China cuts bank card charges for businesses

The government said Monday it will lower bank card charges for businesses ranging from retailers to property developers in order to reduce their burdens and boost consumption.

The move will take effect on Feb. 25 as part of government efforts to bring distribution costs down and expand domestic demand, according to a statement issued by the National Development and Reform Commission (NDRC), the country’s top economic planner.

The cuts will save Chinese businesses about 4 billion yuan (637 million U.S. dollars) a year, an NDRC official said.

Under the new charging scheme, service fees paid by catering enterprises to banks for card transactions will go down by 35.7 percent, while those paid by department stores and supermarkets will decrease 21.4 percent and 25.7 percent, respectively, said the official, who declined to be identified.

Service fees charged by card payment network operators for catering businesses will drop 35 percent and those for department stores and supermarkets will both fall 20 percent, the official said.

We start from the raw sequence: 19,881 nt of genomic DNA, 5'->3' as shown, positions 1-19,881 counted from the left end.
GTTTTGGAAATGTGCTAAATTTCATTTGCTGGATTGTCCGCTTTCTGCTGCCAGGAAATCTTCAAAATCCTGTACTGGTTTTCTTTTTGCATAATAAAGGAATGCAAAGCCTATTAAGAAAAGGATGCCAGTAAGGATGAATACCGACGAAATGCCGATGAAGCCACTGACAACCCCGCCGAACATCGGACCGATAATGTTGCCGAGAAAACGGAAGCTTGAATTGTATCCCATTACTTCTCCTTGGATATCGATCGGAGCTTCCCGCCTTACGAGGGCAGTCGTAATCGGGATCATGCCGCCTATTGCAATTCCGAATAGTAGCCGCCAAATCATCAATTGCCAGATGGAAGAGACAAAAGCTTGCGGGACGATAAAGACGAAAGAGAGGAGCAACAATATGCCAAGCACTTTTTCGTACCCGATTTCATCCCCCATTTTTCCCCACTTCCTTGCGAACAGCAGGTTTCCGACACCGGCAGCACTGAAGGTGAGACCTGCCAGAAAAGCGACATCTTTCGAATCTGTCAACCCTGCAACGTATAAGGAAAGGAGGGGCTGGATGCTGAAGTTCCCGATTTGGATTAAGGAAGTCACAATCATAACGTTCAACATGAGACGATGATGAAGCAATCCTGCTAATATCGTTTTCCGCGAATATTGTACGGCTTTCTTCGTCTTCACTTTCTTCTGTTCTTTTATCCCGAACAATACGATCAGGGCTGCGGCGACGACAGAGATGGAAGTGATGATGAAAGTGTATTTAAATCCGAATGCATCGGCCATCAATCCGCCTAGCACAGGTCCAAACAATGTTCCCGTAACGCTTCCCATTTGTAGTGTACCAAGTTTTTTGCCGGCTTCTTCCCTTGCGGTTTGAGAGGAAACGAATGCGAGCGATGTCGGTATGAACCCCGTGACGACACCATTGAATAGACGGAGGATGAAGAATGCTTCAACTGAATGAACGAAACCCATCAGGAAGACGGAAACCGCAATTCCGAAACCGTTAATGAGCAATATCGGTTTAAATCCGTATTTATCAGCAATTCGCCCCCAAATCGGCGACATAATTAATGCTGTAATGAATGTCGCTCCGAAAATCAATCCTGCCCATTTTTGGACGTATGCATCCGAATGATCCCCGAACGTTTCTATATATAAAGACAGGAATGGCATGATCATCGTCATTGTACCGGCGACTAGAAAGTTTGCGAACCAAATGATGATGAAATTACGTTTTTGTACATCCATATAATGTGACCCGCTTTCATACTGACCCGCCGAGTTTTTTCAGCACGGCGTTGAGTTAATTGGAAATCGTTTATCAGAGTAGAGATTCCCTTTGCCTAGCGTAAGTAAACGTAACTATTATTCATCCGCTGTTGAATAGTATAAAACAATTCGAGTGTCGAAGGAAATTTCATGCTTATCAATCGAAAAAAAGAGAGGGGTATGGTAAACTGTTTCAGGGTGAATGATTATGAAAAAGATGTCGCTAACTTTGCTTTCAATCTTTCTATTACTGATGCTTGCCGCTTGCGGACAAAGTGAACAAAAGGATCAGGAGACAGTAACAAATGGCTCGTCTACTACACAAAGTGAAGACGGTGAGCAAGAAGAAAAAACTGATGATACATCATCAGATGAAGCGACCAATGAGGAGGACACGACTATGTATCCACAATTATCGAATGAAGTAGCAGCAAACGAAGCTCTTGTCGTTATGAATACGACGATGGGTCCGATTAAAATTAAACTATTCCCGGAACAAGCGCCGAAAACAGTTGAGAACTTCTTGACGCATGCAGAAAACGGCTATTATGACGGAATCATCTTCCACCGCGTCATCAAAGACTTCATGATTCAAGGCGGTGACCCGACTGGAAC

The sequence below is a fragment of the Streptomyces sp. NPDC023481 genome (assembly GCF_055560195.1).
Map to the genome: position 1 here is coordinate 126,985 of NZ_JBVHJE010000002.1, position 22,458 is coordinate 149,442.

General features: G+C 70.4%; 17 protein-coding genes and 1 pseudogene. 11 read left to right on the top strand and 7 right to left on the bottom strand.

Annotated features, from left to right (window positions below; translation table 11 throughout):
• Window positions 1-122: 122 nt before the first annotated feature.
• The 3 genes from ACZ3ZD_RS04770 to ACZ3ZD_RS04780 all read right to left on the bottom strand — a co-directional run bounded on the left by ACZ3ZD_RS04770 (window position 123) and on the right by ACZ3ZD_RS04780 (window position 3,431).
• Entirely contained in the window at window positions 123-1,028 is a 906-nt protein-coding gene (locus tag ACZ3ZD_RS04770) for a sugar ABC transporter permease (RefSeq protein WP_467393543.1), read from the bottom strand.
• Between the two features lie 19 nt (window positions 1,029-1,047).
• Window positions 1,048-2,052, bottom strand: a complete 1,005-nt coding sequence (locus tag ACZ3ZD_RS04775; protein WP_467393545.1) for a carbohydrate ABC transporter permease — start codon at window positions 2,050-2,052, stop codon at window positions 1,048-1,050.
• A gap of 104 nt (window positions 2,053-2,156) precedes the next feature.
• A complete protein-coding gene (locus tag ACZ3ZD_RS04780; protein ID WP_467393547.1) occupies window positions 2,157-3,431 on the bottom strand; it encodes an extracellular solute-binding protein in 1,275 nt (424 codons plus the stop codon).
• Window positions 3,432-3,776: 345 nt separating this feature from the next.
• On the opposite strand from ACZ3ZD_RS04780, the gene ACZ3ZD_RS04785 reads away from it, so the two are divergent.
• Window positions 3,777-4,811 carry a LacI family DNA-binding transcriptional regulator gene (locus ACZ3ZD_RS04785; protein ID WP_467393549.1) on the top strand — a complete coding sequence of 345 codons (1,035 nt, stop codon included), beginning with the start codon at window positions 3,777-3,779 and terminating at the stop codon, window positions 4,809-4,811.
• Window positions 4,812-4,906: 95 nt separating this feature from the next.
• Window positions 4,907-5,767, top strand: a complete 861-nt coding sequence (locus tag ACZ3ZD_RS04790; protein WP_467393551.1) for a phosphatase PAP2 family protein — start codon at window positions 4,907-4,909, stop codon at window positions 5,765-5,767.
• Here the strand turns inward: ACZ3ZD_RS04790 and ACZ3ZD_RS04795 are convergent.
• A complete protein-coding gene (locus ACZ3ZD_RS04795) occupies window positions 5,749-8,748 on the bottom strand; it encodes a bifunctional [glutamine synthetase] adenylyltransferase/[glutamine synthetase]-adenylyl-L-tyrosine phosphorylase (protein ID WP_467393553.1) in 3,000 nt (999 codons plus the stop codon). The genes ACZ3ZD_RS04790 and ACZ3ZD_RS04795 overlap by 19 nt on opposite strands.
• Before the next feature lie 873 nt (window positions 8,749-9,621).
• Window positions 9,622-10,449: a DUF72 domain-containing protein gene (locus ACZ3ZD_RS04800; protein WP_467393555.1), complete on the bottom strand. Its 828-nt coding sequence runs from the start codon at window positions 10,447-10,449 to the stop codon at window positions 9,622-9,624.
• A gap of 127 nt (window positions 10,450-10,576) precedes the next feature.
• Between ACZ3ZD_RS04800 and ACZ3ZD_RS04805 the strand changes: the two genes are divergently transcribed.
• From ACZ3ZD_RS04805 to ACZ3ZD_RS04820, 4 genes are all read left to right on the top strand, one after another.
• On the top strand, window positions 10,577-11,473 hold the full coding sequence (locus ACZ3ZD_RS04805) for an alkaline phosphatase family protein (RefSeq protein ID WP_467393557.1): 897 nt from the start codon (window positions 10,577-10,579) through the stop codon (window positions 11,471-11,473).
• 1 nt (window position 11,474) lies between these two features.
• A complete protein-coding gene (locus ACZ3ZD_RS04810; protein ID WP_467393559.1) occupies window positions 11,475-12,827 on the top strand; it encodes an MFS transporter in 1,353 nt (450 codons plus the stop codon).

Other types of businesses that will benefit from the policy include hotels, jewelry shops, property developers, automobile merchandisers, tourist agencies and gas stations.

Bank service fees for restaurants will be collected at a standard rate of 0.9 percent after the adjustment and the rate for payment network service fees will stand at 0.13 percent, the NDRC said in the statement.

Card transactions that take place at public hospitals and public schools will be exempt from bank and payment network service fees, according to the statement.

Individual consumers will also benefit from the move, as high card charges for businesses are sometimes passed on to buyers in the form of higher product prices, the NDRC official said.

The Chinese government is eyeing domestic consumption as a major economic driver, as softer external demand and property investment have dragged down the country’s growth.

Retail sales, a key indicator of consumer spending, rose 15.2 percent from a year earlier in December and was up from 14.9 percent in November, according to the latest official data.


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